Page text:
The true challenge of today is planting the seeds of faith and equipping students with tools to stand the trials that will come.


Working together

For a truly successful, faith-nurturing environment for children three things must align: home, school, and church—each sharing a consistent message students can understand. When a student comes to a Lutheran school, it is quickly evident whether he or she has a church background and if parents support the faith walk of their child in the home through regular prayer, devotion, and encouragement.

Together, we must pray for each child as they grow in their knowledge and love of the Lord. The school’s involvement in this process is extensive, but so is the involvement of the church. 

To make the church’s learning environment as effective as it can be, it is important for congregational leaders, Sunday school teachers and youth leaders to understand the fundamental technological shift, and work with home and school for the sake of the child. What worked in the past will not be as powerful a learning tool today as it may once have been. Are children and youth allowed to bring their iPods, tablets or mp3 players to the programs? What about cell phones and cameras? If they do, will this cause them to go into their own corners and not to socialize and interact with one another? What if they get lost or stolen? The questions are endless. However, rather than looking at the negative aspects, what if we stop and look at the benefits.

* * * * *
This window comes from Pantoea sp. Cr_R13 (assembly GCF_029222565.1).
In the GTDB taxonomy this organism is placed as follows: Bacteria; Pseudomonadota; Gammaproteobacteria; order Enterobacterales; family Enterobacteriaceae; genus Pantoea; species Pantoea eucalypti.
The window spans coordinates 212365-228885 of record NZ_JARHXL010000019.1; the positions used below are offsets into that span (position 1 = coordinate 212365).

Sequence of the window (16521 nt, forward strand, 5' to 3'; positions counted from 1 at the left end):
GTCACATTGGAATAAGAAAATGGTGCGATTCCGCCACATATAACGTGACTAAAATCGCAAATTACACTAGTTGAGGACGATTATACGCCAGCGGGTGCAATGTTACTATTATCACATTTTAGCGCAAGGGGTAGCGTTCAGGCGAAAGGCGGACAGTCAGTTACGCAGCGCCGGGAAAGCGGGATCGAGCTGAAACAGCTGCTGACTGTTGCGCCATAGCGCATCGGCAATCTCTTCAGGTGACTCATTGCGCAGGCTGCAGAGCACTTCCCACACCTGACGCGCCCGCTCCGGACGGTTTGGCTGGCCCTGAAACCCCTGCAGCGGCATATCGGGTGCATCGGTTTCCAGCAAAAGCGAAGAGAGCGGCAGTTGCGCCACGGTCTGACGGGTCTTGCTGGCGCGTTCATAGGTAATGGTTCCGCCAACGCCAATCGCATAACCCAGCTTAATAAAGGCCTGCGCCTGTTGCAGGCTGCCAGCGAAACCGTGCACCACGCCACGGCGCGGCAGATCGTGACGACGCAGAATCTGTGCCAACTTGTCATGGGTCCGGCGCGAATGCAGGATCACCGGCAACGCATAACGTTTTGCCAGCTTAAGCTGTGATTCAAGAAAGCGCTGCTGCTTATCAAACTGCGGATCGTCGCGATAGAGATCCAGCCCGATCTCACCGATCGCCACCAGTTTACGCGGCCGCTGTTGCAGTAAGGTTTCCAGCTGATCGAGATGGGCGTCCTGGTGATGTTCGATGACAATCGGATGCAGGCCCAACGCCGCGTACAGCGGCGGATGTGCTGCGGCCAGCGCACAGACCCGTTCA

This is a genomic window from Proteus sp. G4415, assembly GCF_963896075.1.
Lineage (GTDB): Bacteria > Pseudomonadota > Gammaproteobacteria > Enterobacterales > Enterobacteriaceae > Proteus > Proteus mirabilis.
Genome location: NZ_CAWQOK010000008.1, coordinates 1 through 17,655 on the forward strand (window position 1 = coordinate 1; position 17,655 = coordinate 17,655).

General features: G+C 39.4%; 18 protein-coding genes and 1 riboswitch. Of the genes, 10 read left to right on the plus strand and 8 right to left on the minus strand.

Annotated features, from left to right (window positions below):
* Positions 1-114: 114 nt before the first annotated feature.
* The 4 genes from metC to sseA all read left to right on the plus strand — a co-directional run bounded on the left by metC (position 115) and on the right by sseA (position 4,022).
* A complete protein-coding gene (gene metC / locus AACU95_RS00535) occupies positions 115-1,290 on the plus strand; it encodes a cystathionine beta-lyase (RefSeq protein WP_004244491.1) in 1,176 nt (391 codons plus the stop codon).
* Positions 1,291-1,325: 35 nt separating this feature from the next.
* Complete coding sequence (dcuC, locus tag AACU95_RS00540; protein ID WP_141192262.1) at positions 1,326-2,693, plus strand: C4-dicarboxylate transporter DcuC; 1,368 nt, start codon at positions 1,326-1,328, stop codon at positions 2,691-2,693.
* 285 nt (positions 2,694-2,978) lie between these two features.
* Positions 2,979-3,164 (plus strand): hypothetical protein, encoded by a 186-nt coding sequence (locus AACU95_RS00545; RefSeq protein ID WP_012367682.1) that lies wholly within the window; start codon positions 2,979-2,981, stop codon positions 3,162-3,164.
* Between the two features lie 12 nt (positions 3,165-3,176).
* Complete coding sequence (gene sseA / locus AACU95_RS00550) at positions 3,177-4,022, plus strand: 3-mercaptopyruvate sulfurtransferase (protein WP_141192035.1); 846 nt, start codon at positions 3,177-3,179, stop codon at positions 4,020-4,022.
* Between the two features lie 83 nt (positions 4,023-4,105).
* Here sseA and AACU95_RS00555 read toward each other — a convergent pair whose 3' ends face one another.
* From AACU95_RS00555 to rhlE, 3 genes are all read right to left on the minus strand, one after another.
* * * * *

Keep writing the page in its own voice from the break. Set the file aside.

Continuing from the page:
Teaching facts about the Bible is essential, but how they are taught is just as important.  Think about how to bring your Sunday school or youth group into a technological environment.

Teaching facts about the Bible is essential, but how they are taught is just as important.

First, encourage children and youth to connect with one another on line. There are many tools that allow teachers, parents, or youth workers to post information and messages online and let children add comments. Since kids are online anyways, why not give them a safe place to go—a place where they can share their thoughts on a variety of topics.